Costco chicken salad implicated in public health alert
Oct. 10, 2016
by Joel Crews
Salmonella illnesses in Washington state were linked to chicken salad sold at a Costco Wholesale store in Lynwood, Washington.
WASHINGTON, DC – After an investigation by the Centers for Disease Control and Prevention (CDC) into Salmonella illnesses in Washington state, the state’s department of health and the US Dept. of Agriculture’s Food Safety and Inspection Service (FSIS) concluded the illnesses were linked to a chicken salad sold at a Costco Wholesale Corp. store in Lynwood and issued a public health alert on Oct. 9.
The rotisserie chicken salad was produced between Aug. 26 and Sept. 26, 2016, and epidemiological evidence indicated that the onset of four Salmonella patients’ illnesses ranged from Sept. 2 and Sept. 6, 2016. Three of those case patients consumed the suspected product after purchasing it on Aug. 26, Aug. 31 and Sept. 2, 2016 from Costco’s Alderwood store (No. 1190). Product subject to the alert includes: Varying weights of Costco Rotisserie Chicken Salad.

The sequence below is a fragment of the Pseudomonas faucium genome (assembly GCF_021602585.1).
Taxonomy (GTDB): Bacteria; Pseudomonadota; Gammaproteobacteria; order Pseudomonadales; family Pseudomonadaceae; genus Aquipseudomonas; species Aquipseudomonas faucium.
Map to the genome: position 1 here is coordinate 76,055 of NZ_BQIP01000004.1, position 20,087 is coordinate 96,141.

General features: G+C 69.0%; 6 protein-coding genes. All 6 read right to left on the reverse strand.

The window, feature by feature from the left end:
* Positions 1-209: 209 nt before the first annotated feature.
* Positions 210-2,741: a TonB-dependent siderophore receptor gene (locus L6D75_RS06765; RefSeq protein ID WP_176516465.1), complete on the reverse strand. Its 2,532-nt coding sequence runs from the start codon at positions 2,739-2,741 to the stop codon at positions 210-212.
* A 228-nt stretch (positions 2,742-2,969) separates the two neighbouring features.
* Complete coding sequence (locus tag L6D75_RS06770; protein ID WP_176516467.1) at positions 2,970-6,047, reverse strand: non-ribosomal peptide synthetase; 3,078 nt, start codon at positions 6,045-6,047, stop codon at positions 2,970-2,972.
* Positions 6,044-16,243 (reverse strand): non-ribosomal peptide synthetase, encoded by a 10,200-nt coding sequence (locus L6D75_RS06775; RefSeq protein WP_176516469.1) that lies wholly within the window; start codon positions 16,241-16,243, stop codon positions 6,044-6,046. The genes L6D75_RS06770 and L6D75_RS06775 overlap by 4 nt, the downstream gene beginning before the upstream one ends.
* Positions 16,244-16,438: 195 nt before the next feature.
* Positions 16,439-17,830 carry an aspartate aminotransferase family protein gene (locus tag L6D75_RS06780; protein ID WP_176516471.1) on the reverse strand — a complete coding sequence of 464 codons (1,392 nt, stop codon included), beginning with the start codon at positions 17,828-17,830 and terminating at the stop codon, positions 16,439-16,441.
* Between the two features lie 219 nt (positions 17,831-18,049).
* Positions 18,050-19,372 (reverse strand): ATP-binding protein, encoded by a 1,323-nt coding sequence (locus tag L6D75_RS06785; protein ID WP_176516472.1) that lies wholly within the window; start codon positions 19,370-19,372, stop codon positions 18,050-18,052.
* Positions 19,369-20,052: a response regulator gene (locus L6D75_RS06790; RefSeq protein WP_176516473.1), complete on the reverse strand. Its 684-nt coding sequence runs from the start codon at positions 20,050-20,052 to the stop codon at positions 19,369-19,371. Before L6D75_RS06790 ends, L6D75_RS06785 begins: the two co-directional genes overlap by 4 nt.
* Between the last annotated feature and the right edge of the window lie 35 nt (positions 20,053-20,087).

According to a statement from the FSIS, “Clinical isolates associated with this investigation were tested for antibiotic-resistance, and three isolates from Washington state were found resistant only to tetracycline and susceptible to other antibiotics commonly used to treat salmonellosis. FSIS continues to work with Costco and public health partners on this investigation, and will provide more information as it becomes available.”
Product that may have been frozen is a concern of both Costco officials and the FSIS.
The company was linked to an E. coli O157:H7 outbreak spanning several states in Nov. 2015, after its rotisserie chicken salad was thought to be the source of 19 reported illnesses.